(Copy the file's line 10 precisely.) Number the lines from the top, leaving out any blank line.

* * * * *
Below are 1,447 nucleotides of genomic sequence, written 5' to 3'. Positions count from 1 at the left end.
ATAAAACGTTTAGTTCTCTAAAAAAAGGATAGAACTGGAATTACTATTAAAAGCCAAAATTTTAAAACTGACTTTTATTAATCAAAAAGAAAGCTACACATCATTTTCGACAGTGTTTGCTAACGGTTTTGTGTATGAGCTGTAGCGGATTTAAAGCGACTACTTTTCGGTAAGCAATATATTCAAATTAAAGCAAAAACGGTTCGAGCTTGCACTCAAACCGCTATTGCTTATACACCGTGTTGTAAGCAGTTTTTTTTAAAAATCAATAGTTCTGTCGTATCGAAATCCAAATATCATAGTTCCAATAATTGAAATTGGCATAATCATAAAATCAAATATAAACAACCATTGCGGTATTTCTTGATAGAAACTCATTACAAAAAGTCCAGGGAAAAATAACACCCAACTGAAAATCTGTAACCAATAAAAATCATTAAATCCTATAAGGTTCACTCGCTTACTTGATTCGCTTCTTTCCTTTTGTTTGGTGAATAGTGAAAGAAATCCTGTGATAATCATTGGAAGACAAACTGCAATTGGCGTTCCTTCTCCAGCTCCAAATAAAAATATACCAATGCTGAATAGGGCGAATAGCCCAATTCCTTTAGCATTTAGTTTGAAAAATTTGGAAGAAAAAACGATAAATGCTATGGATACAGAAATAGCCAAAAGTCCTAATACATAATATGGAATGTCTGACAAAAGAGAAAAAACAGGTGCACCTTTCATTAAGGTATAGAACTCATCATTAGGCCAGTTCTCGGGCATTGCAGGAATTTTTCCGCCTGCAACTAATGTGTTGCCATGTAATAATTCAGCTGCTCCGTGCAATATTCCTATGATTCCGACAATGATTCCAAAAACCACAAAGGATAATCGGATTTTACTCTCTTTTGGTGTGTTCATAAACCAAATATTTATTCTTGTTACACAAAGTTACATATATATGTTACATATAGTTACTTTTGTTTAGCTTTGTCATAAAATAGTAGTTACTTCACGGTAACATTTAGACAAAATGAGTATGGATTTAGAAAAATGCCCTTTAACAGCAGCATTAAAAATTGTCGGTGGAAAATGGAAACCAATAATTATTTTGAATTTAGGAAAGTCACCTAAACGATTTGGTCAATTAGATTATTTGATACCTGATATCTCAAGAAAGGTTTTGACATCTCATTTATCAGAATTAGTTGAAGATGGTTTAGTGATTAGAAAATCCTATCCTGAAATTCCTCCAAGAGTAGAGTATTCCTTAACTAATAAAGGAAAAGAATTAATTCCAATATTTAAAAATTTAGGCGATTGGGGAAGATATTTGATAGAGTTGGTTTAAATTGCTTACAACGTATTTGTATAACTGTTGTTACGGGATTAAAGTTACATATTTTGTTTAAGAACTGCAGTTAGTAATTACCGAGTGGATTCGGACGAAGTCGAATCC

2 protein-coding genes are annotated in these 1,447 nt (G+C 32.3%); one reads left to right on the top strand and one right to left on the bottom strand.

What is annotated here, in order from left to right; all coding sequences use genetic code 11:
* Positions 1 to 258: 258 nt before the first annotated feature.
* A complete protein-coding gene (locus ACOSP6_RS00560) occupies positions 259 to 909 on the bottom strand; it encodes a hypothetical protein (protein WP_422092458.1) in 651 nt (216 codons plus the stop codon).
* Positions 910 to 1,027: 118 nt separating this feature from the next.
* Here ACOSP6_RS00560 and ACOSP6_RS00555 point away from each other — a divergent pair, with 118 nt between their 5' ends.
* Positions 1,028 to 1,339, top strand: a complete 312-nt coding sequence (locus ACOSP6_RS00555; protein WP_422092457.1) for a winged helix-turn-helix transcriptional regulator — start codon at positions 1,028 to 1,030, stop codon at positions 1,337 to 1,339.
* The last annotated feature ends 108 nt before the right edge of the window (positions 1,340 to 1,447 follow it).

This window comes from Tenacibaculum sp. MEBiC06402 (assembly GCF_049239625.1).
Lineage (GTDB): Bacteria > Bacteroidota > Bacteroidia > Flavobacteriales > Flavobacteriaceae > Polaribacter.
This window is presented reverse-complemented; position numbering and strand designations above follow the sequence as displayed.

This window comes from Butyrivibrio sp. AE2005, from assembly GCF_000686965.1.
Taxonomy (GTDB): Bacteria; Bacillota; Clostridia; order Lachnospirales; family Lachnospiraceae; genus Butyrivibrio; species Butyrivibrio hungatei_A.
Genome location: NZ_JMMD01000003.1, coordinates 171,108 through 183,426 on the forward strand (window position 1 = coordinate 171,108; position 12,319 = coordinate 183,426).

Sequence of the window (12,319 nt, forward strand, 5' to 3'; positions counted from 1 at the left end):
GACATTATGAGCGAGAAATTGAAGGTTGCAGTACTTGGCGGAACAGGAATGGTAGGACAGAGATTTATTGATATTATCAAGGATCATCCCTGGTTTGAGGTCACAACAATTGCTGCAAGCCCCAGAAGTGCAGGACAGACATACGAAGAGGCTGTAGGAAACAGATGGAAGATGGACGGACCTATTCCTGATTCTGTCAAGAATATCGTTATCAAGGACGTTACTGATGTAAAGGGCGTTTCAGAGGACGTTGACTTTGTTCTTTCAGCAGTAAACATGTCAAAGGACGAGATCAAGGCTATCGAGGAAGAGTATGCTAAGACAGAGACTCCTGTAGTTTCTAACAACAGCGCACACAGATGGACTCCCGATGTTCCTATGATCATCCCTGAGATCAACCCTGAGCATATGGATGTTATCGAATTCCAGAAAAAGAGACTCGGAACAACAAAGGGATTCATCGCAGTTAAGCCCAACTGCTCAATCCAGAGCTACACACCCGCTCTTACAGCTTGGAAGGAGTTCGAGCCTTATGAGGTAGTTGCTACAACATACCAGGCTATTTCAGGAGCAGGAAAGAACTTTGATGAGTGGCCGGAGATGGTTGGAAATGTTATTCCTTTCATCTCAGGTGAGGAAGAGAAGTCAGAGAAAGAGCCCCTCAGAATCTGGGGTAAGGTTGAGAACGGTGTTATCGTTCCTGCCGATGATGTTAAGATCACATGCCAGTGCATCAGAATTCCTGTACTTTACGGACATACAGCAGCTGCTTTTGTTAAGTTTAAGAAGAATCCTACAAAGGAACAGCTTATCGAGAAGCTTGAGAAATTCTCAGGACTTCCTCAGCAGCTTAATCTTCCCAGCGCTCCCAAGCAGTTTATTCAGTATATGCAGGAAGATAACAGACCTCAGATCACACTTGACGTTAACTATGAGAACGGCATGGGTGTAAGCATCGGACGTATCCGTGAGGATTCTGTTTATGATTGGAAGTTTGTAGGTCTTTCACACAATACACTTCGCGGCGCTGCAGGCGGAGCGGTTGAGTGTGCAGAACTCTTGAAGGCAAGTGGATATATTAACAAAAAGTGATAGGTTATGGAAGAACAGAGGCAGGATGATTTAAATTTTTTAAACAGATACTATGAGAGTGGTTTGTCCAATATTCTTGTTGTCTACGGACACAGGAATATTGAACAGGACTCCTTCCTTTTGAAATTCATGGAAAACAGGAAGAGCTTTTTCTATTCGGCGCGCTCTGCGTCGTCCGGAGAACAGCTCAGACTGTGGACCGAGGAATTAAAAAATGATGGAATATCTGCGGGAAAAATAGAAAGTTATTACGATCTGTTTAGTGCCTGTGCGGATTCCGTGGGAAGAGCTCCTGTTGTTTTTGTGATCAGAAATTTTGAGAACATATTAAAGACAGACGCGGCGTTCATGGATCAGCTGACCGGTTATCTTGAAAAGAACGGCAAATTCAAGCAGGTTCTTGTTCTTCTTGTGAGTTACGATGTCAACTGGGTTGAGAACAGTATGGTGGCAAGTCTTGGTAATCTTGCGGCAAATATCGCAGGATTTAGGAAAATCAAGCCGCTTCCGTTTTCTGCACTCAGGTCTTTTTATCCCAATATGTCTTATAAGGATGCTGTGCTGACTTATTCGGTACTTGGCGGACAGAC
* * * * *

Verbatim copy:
* The last annotated feature ends 108 nt before the right edge of the window (positions 1,340 to 1,447 follow it).